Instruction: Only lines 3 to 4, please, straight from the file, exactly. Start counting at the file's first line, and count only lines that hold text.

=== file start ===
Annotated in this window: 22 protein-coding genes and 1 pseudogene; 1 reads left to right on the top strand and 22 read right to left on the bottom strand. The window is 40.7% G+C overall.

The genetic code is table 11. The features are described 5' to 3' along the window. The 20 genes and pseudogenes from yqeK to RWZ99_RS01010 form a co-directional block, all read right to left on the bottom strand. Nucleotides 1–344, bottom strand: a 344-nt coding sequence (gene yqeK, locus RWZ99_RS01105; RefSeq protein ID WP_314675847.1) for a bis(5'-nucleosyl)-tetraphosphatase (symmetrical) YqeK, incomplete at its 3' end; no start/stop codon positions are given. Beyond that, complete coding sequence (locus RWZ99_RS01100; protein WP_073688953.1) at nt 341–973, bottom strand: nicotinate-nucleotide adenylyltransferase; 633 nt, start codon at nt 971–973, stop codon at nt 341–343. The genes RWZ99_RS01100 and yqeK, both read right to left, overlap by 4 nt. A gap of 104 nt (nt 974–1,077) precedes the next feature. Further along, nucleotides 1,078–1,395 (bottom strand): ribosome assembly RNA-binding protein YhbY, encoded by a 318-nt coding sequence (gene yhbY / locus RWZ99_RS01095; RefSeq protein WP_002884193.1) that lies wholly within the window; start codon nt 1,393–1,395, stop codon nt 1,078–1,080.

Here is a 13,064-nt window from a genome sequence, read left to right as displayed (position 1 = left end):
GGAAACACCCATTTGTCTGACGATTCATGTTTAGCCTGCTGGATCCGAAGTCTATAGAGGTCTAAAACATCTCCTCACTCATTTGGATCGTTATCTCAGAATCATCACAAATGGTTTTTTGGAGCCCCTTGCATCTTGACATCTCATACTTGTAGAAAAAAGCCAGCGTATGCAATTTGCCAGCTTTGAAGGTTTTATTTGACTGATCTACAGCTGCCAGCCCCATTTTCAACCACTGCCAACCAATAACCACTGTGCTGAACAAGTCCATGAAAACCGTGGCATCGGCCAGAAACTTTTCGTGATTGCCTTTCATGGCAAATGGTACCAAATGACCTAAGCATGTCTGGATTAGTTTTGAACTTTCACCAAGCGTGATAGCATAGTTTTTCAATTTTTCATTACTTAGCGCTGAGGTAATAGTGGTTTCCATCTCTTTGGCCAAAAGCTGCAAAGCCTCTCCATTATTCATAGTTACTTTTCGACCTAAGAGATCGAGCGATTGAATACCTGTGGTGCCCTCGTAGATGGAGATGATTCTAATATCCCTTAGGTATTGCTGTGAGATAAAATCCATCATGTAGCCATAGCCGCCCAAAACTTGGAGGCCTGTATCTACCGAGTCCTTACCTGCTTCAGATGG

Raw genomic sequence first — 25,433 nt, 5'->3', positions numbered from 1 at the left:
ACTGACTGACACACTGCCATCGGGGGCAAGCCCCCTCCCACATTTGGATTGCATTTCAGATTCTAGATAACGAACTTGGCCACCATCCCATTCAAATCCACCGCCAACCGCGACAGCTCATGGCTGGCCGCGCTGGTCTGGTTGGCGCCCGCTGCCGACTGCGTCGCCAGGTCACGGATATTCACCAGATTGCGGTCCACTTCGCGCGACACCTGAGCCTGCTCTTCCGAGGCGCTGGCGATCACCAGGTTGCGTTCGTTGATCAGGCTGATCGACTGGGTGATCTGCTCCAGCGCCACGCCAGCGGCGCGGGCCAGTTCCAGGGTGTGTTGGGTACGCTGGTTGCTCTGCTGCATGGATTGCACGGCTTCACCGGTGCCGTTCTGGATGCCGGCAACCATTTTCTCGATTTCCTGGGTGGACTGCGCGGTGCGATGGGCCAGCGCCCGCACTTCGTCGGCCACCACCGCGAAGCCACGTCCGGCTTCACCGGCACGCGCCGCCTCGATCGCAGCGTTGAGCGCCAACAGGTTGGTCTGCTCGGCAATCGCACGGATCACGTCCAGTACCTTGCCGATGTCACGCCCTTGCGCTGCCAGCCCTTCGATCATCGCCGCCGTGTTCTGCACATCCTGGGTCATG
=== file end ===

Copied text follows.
Here is a 13,064-nt window from a genome sequence, read left to right as displayed (position 1 = left end):
GGAAACACCCATTTGTCTGACGATTCATGTTTAGCCTGCTGGATCCGAAGTCTATAGAGGTCTAAAACATCTCCTCACTCATTTGGATCGTTATCTCAGAATCATCACAAATGGTTTTTTGGAGCCCCTTGCATCTTGACATCTCATACTTGTAGAAAAAAGCCAGCGTATGCAATTTGCCAGCTTTGAAGGTTTTATTTGACTGATCTACAGCTGCCAGCCCCATTTTCAACCACTGCCAACCAATAACCACTGTGCTGAACAAGTCCATGAAAACCGTGGCATCGGCCAGAAACTTTTCGTGATTGCCTTTCATGGCAAATGGTACCAAATGACCTAAGCATGTCTGGATTAGTTTTGAACTTTCACCAAGCGTGATAGCATAGTTTTTCAATTTTTCATTACTTAGCGCTGAGGTAATAGTGGTTTCCATCTCTTTGGCCAAAAGCTGCAAAGCCTCTCCATTATTCATAGTTACTTTTCGACCTAAGAGATCGAGCGATTGAATACCTGTGGTGCCCTCGTAGATGGAGATGATTCTAATATCCCTTAGGTATTGCTGTGAGATAAAATCCATCATGTAGCCATAGCCGCCCAAAACTTGGAGGCCTGTATCTACCGAGTCCTTACCTGCTTCAGATGG